Links: More Norfolk and another possible bonus from opening up government data

Norfolk is one of those councils that are leading the way with co-creation and co-design of public services (online and real-world). Two more examples:

  • In Norfolk we want all our citizens to be able to have a say on the policies, decisions and services that affect our lives. In a survey taken in 2006 two thirds of residents say they cannot influence decisions affecting their local area, while 32% say they can.Your Norfolk Your Say wants to change that so that everyone knows that they can make a difference. Why not give your views on something that matters to you – after all, it’s Your Norfolk, Your Say.

    Includes links to consultation finder and similar related services

Public services 2.0 for Europe

Over at EUPS 20 there’s been some brainstorming (final day today – so hurry!) going on to on policy recommendations for public services 2.0 in advance of the Malmö ministerial conference. The runaway winners have been “release government data in free, open, standard, readily available, accessible formats” and “free government data”. This article from the USA shows what can be done with the result (and its potential for sustaining local journalism. An alternative to topslicing the BBC’s license fee?):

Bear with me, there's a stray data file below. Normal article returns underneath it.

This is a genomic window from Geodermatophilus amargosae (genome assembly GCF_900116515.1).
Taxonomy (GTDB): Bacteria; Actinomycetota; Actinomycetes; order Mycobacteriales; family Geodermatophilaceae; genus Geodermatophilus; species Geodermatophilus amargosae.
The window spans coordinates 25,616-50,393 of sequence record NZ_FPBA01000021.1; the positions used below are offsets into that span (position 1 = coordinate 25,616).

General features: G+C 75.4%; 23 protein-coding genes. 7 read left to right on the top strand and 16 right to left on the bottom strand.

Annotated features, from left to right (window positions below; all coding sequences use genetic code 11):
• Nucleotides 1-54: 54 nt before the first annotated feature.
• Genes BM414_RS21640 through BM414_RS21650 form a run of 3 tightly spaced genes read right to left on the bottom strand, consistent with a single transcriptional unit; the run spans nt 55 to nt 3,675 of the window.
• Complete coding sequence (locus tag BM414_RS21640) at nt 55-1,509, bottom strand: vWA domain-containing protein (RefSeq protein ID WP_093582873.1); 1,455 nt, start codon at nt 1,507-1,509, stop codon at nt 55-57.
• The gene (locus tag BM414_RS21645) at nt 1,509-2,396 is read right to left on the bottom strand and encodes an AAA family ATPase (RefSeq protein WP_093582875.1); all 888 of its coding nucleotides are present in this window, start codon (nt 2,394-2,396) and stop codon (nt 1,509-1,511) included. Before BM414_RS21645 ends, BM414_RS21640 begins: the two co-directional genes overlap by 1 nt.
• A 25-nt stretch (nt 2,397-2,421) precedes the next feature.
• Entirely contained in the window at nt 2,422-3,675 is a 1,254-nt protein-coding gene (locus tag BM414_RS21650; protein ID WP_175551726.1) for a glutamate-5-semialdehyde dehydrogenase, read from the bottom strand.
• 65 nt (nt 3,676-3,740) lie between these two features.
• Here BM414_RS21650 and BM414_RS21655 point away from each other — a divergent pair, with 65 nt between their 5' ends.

One example:

Definitely worth a read.

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About Peter Cruickshank

Lecturer in the School of Computing and a member of the Centre for Social Informatics at Edinburgh Napier University, Scotland. Interested in information systems, learning, politics, society, security and where they intersect. My attempts at rounding out my character include food, cinema, running, history and, together with my lovely wife, bringing up a cat and a couple of kids.
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